Dhillon and her law firm’s fame grew exponentially during the Trump administration and the pandemic. She regularly appears in conservative media outlets and her law firm has filed lawsuits over conservative rights on college campuses, COVID restrictions and other issues dear to Republican voters. Earlier this month, a nonprofit she founded sued a California school district for allegedly assisting an elementary school student transition to a different gender without notifying her parents.

“Harmeet is tough, she hasn’t been afraid to challenge incumbents,” said Ron Nehring, a former state party chairman. “She is very action-oriented and that has worked to her advantage.”

Dhillon was a delegate for Senator Ted Cruz (R-Texas) in the 2016 presidential election until he quit, after which she joined her husband, Sarvjit Randhawa, as a Trump delegate and vocal supporter of the developer turned reality TV star .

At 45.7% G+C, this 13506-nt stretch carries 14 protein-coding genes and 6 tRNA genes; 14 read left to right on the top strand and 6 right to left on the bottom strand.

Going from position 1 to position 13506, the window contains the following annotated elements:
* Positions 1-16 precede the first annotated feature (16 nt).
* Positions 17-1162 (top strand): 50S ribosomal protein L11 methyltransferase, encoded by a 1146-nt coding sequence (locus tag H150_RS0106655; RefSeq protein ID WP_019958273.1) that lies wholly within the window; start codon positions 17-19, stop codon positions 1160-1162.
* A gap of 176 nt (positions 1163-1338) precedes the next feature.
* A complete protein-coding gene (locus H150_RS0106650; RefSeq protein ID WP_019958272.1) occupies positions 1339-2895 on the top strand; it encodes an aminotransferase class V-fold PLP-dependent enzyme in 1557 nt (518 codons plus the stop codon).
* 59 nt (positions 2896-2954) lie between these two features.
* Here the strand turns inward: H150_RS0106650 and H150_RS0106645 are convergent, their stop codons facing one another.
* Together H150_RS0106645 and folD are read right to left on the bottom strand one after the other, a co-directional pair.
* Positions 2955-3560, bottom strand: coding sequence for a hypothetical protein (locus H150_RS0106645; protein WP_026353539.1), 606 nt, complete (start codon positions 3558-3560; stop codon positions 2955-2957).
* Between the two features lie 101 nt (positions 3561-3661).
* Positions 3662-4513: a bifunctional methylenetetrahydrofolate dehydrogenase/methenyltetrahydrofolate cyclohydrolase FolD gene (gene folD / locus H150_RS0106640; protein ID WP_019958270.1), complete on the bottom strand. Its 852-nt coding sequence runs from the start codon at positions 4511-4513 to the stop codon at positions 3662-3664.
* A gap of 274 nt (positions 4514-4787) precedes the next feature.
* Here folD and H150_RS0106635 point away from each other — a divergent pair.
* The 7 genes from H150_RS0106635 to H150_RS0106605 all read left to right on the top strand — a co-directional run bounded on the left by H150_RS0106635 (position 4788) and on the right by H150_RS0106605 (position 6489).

Her tactics have been criticized, especially her work for election deniers like Trump. Her law firm represented the former president at the January 6, 2021, insurrection congressional hearings. In the aftermath of the 2022 FBI raid on Mar-a-Lago, Dhillon called the leadership of the federal law enforcement agency “thoroughly corrupt” and said the FBI and Justice Department had “engaged in extensive interference in multiple elections in recent times.” few elections.” She also accused federal authorities of concealing President Biden’s handling of classified documents to influence the outcome of the 2022 election.